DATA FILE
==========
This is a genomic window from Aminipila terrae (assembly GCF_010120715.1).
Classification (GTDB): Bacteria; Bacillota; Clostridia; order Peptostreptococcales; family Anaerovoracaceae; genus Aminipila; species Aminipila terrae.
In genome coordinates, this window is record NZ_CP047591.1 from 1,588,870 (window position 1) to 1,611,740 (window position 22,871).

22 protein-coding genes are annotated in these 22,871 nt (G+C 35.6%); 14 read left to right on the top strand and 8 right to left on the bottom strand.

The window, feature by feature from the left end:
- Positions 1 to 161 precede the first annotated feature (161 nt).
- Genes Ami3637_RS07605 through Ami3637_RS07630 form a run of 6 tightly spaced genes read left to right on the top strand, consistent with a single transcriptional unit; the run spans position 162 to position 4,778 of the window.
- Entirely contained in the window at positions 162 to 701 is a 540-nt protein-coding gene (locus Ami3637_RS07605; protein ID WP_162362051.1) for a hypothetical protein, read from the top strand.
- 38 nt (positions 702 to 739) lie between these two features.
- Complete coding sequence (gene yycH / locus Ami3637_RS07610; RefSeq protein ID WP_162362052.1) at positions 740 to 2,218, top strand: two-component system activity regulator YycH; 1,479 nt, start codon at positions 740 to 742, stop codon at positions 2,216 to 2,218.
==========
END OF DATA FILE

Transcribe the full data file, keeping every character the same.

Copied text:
This is a genomic window from Aminipila terrae (assembly GCF_010120715.1).
Classification (GTDB): Bacteria; Bacillota; Clostridia; order Peptostreptococcales; family Anaerovoracaceae; genus Aminipila; species Aminipila terrae.
In genome coordinates, this window is record NZ_CP047591.1 from 1,588,870 (window position 1) to 1,611,740 (window position 22,871).

22 protein-coding genes are annotated in these 22,871 nt (G+C 35.6%); 14 read left to right on the top strand and 8 right to left on the bottom strand.

The window, feature by feature from the left end:
- Positions 1 to 161 precede the first annotated feature (161 nt).
- Genes Ami3637_RS07605 through Ami3637_RS07630 form a run of 6 tightly spaced genes read left to right on the top strand, consistent with a single transcriptional unit; the run spans position 162 to position 4,778 of the window.
- Entirely contained in the window at positions 162 to 701 is a 540-nt protein-coding gene (locus Ami3637_RS07605; protein ID WP_162362051.1) for a hypothetical protein, read from the top strand.
- 38 nt (positions 702 to 739) lie between these two features.
- Complete coding sequence (gene yycH / locus Ami3637_RS07610; RefSeq protein ID WP_162362052.1) at positions 740 to 2,218, top strand: two-component system activity regulator YycH; 1,479 nt, start codon at positions 740 to 742, stop codon at positions 2,216 to 2,218.